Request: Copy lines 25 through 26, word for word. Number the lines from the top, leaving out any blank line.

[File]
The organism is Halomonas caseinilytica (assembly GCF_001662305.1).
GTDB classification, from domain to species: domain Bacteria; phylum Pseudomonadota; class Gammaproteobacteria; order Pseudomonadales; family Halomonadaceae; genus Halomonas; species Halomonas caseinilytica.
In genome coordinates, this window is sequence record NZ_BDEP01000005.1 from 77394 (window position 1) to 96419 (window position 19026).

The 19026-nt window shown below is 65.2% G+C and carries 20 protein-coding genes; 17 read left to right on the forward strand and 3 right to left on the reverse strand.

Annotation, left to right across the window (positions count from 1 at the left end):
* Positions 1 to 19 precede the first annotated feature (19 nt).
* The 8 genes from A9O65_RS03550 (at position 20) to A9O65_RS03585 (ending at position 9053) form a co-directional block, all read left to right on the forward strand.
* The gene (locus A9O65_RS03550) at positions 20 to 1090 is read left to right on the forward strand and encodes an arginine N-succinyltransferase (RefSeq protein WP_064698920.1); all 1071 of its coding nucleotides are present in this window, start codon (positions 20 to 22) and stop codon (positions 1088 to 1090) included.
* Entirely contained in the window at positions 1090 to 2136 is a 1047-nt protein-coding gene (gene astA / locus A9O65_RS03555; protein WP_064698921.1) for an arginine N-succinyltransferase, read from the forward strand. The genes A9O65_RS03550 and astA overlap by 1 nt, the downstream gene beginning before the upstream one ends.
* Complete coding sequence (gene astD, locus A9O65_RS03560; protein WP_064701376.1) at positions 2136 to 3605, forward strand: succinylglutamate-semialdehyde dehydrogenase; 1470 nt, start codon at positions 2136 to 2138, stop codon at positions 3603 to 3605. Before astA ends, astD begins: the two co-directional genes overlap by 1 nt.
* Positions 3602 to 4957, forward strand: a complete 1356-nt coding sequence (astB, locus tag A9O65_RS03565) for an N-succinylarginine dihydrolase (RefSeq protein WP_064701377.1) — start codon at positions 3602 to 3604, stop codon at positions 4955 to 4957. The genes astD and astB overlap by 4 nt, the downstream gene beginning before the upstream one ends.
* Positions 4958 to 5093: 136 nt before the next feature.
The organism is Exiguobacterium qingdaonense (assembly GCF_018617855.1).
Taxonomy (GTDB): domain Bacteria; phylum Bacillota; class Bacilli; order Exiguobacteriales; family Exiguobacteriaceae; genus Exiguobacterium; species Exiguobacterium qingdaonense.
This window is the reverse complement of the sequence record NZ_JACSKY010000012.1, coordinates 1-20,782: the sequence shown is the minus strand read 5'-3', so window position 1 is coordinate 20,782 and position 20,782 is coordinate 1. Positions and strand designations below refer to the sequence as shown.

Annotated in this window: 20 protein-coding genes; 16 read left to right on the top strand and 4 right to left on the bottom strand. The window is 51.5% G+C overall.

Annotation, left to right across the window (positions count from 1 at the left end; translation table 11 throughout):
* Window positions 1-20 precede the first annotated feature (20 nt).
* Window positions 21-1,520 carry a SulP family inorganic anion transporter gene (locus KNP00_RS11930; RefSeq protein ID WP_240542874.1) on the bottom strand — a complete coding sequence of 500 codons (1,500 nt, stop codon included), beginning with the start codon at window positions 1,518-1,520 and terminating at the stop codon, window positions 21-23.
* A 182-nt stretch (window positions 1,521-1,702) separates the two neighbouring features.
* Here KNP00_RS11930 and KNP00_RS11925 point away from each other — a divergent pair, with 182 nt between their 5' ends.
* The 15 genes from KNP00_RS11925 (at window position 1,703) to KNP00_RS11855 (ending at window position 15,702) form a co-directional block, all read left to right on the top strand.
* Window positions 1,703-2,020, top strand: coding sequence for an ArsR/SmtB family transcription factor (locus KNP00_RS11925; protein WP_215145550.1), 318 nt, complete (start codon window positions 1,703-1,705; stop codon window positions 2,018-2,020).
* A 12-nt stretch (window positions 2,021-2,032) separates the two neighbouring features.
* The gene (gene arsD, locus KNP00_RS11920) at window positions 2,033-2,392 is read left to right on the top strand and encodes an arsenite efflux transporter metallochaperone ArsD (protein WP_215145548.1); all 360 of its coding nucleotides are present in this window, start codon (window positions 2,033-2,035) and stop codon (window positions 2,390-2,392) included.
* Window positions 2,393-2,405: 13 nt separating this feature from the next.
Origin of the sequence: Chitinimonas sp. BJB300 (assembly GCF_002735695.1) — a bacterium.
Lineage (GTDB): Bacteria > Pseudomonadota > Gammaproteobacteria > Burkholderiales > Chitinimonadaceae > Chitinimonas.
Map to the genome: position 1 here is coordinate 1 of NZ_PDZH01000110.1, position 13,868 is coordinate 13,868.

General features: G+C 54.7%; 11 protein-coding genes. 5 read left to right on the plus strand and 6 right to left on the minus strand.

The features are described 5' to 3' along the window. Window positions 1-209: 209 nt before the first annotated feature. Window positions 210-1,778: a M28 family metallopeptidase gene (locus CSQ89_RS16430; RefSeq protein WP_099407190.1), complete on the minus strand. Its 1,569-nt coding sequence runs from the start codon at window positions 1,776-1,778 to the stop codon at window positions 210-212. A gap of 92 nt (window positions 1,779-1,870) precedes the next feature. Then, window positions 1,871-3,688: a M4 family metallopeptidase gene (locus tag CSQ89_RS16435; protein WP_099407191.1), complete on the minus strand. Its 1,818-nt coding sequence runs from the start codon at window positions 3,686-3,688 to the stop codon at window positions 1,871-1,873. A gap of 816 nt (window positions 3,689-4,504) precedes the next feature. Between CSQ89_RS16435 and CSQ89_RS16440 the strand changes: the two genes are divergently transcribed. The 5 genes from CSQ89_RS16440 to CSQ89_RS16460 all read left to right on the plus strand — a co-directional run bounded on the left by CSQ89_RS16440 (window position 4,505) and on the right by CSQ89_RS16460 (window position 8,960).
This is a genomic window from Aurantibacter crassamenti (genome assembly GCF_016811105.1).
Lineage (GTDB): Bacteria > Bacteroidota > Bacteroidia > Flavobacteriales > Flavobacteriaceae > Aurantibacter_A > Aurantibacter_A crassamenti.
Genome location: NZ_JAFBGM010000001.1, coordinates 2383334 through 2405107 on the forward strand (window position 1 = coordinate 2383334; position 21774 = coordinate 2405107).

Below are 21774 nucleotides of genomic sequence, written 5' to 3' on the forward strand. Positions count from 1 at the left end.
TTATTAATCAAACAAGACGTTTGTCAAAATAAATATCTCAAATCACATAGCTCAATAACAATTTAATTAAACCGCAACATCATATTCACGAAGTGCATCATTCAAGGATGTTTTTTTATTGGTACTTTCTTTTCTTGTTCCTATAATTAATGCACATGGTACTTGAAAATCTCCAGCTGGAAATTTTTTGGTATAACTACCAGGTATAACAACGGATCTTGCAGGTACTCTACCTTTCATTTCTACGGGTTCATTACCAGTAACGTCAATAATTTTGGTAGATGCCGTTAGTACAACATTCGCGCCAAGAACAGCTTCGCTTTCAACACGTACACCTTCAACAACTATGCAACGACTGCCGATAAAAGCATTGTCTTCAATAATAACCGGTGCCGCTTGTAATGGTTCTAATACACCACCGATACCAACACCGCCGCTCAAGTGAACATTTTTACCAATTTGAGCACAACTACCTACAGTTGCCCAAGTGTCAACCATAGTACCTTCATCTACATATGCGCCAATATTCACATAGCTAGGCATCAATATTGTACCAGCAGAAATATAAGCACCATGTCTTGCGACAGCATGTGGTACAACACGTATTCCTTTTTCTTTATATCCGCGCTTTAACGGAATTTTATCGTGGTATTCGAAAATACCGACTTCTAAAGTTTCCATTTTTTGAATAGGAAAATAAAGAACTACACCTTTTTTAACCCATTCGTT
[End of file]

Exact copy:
* The gene (gene arsD, locus KNP00_RS11920) at window positions 2,033-2,392 is read left to right on the top strand and encodes an arsenite efflux transporter metallochaperone ArsD (protein WP_215145548.1); all 360 of its coding nucleotides are present in this window, start codon (window positions 2,033-2,035) and stop codon (window positions 2,390-2,392) included.
* Window positions 2,393-2,405: 13 nt separating this feature from the next.